Northern Michigan's Nuclear Risk
By Beth Milligan | Nov. 26, 2018
In 1997, Charlevoix’s Big Rock Point Nuclear Power Plant was rechristened Big Rock Point Restoration Project, and a massive decommissioning project began.
Soon, little was left of the historic nuclear plant, and spent nuclear fuel was put into temporary on-site storage to await a time when it could be shipped to a permanent nuclear waste storage facility, then in development. But as Patrick Sullivan writes in this week's Northern Express - sister publication of The Ticker - plans for permanent storage fell through. Today, eight canisters of nuclear waste remain at the Big Rock site, stored under tight, 24-hour security. Just about everyone would like to see the dangerous spent fuel shipped away; most people agree that the Lake Michigan shore is a bad place to house nuclear waste.
But now that plans are underway to potentially move the waste to long-term “interim” (i.e., 100 to 300 years) storage at a site under development in New Mexico, some environmental groups are alarmed. They don’t trust the company involved, and they’ve taken legal action. They want a public hearing and more oversight, arguing that if the transportation of the waste is not handled properly, the consequences could be disastrous. That's led to a debate over which scenario poses a greater risk: keeping the nuclear waste stored at Charlevoix's shoreline, or excavating and moving it?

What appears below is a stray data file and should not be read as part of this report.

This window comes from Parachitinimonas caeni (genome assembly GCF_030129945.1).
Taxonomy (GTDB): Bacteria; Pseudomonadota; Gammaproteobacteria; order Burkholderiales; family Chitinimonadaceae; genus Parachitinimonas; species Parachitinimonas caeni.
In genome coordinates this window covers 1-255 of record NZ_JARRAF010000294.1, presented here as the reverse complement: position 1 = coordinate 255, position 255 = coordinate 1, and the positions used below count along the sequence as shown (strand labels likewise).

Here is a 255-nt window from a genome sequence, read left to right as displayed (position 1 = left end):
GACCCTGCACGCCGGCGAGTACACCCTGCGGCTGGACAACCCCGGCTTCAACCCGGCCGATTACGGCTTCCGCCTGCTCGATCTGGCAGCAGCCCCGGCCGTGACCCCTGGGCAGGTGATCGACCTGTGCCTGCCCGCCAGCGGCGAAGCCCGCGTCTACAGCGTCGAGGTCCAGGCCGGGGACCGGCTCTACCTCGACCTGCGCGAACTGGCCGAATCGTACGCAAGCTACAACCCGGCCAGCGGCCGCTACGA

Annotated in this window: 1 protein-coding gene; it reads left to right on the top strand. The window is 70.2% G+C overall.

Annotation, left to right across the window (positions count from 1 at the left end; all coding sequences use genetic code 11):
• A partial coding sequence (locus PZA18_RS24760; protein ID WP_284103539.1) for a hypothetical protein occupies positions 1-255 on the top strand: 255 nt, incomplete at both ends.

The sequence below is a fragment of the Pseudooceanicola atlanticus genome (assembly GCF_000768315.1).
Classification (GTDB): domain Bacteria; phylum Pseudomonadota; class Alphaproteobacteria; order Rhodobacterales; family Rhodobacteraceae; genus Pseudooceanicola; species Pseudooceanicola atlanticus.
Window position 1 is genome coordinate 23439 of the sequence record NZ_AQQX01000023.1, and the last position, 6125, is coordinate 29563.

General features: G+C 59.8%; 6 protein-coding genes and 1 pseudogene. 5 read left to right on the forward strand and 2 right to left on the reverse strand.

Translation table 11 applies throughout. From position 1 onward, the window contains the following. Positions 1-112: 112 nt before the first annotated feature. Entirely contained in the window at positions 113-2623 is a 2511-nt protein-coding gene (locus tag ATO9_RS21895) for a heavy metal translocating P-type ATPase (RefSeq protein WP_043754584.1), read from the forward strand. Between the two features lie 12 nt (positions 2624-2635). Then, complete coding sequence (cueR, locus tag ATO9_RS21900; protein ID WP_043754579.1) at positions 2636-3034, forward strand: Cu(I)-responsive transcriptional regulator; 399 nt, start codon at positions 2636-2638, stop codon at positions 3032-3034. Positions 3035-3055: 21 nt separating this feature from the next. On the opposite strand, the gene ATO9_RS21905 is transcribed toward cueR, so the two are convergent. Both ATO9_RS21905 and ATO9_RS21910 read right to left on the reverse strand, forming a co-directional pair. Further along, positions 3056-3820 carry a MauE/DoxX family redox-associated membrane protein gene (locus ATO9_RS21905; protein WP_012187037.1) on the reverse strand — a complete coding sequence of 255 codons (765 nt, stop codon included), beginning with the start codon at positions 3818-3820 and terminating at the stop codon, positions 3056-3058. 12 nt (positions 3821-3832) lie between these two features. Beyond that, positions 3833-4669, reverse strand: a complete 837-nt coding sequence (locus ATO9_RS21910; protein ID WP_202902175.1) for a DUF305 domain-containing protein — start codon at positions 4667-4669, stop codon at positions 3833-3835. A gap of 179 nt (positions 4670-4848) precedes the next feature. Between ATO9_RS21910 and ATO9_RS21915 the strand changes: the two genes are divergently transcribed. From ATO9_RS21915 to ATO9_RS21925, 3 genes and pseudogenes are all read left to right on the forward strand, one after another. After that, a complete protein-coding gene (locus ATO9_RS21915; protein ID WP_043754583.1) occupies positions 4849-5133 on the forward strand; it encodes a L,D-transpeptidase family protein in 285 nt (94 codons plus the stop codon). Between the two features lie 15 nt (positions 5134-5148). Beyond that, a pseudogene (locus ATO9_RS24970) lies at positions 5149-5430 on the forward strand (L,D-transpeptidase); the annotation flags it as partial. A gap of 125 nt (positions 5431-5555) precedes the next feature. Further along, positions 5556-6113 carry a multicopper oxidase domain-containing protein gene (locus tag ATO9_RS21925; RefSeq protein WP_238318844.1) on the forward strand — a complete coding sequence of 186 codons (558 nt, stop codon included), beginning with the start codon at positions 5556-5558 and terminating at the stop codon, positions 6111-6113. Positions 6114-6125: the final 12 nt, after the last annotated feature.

Read more about the background on the Big Rock Point Restoration Project and possible next steps in this week's Northern Express cover story, "Northern Michigan's Nuclear Risk." The Northern Express is available to read online, or pick up a free copy at one of nearly 700 spots in 14 counties across northern Michigan.Comment